A particularly fun thought comes from a Robert Graves poem, “To Bring the Dead to Life.”
To bring the dead to life
Is no great magic.
Few are wholly dead:
Blow on a dead man's embers
And a live flame will start.
Let his forgotten griefs be now,
And now his withered hopes;
Subdue your pen to his handwriting
Until it prove as natural
To sign his name as yours.
Limp as he limped,
Swear by the oaths he swore;
If he wore black, affect the same;
If he had gouty fingers,
Be yours gouty too.
Assemble tokens intimate of him --
A ring, a hood, a desk:
Around these elements then build
A home familiar to
The greedy revenant.
So grant him life, but reckon
That the grave which housed him
May not be empty now:
You in his spotted garments
Shall yourself lie wrapped.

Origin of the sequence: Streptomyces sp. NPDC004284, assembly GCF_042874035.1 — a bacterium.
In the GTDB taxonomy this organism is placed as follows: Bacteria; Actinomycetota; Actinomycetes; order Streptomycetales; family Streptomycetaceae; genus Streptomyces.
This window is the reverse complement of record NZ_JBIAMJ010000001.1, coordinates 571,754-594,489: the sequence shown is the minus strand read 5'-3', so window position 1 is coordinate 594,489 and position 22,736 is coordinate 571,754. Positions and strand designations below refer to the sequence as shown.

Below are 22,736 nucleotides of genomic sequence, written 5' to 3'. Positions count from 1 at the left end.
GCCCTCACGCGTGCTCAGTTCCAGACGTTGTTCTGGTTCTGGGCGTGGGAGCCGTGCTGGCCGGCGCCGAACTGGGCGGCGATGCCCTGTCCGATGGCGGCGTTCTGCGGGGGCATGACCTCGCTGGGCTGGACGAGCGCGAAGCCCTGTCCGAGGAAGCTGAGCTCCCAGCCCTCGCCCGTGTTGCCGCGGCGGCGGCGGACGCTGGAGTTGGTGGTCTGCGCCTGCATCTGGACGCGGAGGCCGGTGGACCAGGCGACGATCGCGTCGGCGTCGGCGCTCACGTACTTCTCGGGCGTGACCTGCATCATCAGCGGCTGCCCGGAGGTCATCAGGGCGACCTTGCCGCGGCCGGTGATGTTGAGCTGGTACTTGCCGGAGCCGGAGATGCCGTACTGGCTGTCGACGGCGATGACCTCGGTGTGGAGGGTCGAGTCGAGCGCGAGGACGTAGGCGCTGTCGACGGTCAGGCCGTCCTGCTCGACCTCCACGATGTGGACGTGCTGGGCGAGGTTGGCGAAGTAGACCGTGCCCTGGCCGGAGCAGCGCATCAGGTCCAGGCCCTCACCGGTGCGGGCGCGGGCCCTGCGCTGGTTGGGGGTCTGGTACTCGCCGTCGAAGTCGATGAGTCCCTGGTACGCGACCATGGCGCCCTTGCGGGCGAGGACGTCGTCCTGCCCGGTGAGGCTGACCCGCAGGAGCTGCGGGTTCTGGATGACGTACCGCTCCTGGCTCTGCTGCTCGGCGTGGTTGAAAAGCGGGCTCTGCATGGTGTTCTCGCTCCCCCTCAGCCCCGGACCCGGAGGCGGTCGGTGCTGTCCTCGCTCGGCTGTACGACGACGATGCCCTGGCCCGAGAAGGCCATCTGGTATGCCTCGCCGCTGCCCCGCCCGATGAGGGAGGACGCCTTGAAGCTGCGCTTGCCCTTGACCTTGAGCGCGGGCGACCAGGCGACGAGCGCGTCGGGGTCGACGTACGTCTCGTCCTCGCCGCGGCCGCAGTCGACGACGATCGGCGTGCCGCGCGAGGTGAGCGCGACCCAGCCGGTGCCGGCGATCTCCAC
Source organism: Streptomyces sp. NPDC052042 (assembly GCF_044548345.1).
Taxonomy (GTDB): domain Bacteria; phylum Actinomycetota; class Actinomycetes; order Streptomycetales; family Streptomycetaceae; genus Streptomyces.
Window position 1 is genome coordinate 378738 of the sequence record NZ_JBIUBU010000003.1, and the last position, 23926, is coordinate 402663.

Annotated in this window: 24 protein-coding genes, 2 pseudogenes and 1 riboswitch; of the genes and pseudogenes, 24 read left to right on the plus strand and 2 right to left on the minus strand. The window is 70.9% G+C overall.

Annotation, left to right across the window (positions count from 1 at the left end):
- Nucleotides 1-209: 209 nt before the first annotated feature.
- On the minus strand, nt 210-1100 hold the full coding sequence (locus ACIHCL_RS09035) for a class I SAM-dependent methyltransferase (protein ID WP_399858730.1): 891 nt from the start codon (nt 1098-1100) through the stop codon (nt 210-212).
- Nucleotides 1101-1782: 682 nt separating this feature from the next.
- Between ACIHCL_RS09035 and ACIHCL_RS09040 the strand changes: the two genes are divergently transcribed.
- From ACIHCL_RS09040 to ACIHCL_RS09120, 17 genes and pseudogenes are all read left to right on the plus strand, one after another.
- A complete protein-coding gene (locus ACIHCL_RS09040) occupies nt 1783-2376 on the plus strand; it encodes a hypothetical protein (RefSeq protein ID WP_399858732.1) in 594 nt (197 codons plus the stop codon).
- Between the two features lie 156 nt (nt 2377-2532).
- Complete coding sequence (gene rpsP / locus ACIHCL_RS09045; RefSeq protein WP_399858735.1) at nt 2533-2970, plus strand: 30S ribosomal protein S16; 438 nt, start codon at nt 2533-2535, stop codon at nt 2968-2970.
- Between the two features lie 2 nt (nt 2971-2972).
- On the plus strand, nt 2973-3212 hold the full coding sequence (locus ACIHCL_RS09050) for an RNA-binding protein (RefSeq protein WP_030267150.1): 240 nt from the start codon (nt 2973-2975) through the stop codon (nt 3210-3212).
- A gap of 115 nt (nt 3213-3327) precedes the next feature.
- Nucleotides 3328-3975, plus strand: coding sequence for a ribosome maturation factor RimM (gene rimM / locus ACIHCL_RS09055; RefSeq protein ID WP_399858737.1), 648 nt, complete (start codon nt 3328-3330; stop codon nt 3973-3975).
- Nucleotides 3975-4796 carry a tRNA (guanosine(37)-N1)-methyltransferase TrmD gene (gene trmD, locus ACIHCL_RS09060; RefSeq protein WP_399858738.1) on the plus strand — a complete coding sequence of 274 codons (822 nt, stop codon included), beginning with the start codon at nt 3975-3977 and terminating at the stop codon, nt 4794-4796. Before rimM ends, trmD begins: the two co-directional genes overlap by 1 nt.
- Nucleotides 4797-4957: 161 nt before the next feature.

Today we remember Graves more for his memoirs, poetry, and historical fiction rather than his early biographies of T.E. Lawrence, but all of those genres can burn close to biography, and may require similar skills. He and Lee both see the odd spiritual pairing found between the biographical writer and his or her subject matter. Biography lacks the medical precision and efficiency of the autopsy, or the immediacy and efficiency of portraiture. But it requires a unique art, a dance with the dead, wherein the dead gain strength from the writer and begin to move again; the writer, however, comes closer to joining the dead with each line.
Refreshingly, Lee provides neither a ‘how to’ list for life-writers, nor a ‘definitive’ guide to recommended biographies. She instead introduces the key ethical and academic questions pertaining to biography. The answers to those questions arise as suggestions rather than prescriptions, and come from not only her own viewpoint but from the many sources she uses to guide the book’s conversation.